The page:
Field Journal #1 - 6 Jul 2008
by Anthony Marr
founder of HOPE
lead campaigner of GEO
“road warrior” of CARE-1, CARE-2, CARE-3, CARE-4, CARE-5 & CARE-6
On July 1, 2008, Tuesday, I set out from Vancouver on the first leg
of my Compassion for Animals Road Expedition #6. With me for this leg
was HOPE-GEO team member Taina Ketola who volunteered to serve as a
second camera-person especially for the fly-over of the tar sands
scheduled for July 3.
The last thing I did in Vancouver was to bid farewell to my
89-years-old mother whom I’m not sure I will see again. And I’m sure she
thinks likewise about seeing me again. She put on a brave face and
blessed my journey, and promised me to pray for my safety and success
every chance she gets. She and I held in our tears, but Taina said that
she was on the point of losing hers.
The drive through the constant magnificence of the British Columbian
scenic vista ended on this day at the foot of the spectacular Mount
Robson in a village called Valemont near the British Columbia/Alberta
border, where we over-nighted at a “cheap” motel ($90 – lowest among the
three I saw). I was there while conducting my anti-hunting campaign back
in 1996, and it is one of the most beautiful inland places I’ve ever
After a heavy thunderstorm in the night, we started at 8, but within
half an hour, we encountered a highway closure due to a landslide some
miles ahead. Quite considerate of them to block the highway at a
roadside rest stop with an info centre and a restaurant. The flip side
is that we were trapped there from before 9 a.m. to after 4 p.m., by
which time it was too late to for us to reach Fort McMurray (almost 1000
km/600 miles) by a reasonable hour. Thankfully, my Vancouver friend Judy
McMillan’s sister Glenda lives in Edmonton, and we’ve met in years past,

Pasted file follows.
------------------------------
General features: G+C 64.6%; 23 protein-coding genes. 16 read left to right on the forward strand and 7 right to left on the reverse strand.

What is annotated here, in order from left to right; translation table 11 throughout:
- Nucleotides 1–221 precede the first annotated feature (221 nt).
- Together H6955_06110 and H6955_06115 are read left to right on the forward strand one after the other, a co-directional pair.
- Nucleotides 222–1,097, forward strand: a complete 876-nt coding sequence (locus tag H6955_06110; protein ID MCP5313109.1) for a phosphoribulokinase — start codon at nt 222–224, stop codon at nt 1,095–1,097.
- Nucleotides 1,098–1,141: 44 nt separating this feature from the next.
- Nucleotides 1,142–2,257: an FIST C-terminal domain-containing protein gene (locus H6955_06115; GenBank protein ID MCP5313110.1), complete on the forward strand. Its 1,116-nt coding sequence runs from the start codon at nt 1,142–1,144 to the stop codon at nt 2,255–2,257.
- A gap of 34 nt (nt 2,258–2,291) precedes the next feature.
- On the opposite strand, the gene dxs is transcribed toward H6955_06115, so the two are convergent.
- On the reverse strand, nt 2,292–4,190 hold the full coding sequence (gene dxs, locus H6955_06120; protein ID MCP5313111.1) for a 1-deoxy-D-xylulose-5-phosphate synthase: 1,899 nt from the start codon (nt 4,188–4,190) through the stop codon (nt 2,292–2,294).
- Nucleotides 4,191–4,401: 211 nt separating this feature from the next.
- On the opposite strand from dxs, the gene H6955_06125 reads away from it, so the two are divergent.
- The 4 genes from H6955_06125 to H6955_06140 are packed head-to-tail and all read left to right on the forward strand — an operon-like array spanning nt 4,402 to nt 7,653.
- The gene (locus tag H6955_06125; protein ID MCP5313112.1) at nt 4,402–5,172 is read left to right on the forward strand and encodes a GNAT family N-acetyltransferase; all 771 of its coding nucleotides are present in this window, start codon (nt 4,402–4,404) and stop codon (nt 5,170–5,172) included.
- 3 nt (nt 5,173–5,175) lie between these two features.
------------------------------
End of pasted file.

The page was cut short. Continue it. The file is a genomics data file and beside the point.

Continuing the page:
so Judy called Glenda, and Glenda, who had invited us to stay at her
place on the night of July 4, extended her hospitality to also this
night of July 2. We arrived at Glenda’s place well after 10 pm.
Due to the delay, I also called to cancel on Super8, the cheapest
motel I could find at Fort McMurray ($150), for that night and changed
the flight over the tar sands from 9 a.m. to 4 pm.
On the morning of July 3, Thursday, we started driving the 435 km
from Edmonton to Fort McMurray due north at about 9 a.m. The highway was
a 2-laner, i.e. one lane in each direction, and reputed to have an
inordinately high accident rate, though, having been to India three
times, and saw my fair share of the accidents there, this was nothing.
It was paved, but bumpy and dusty. We arrived at this most expensive
city (of about 60,000 and rapidly growing) in the middle of nowhere by
about 2:30. We checked into the Super8 and I did a little catching up on
email with the hour I had before going to McMurray Aviation at the Fort
While the weather was at least dry on our drive, it turned overcast
by 3. Our pilot Jonathan told us that we could expect some turbulence
and thunderstorms on our 1.5 hour fly-over of some half a dozen mines,
starting with those of Suncor and Syncrude. The first half went fairly
smoothly, but then we began to be enveloped in rain and we saw numerous
lightning flashes all around. At one point, the turbulence got so bad
that if not for the seat belt, my head would have hit the roof. Jonathan
decided to do an emergency land at the Albion Mine airport to wait till
the storm had passed, and the landing was the roughest in a light plane
(a Cessna 172) I’ve ever witnessed (I’ve been in bush pane a plenty in
my younger days). Jonathan informed us that a cross draft of 10 kph at
the landing strip was about the max in which a light plane could be
landed safely, and after the landing, the airport personnel told us that
the cross draft at our time of landing was fluctuating between 15-25 kph.
The wait lasted about 2 hours, during which time a 727 landed and
disgorged a plane load of Albion workers, and took on an out-going load
which was crowding the waiting room. Now I saw the faces of tar sands
evil up close. Jonathan made repeated calls to check on the weather
condition, and each time, it was not good. Finally, he decided to take a
round-about route back, and the return trip was uneventful. Back at the
counter of McMurray Aviation, the young woman at the counter, asked the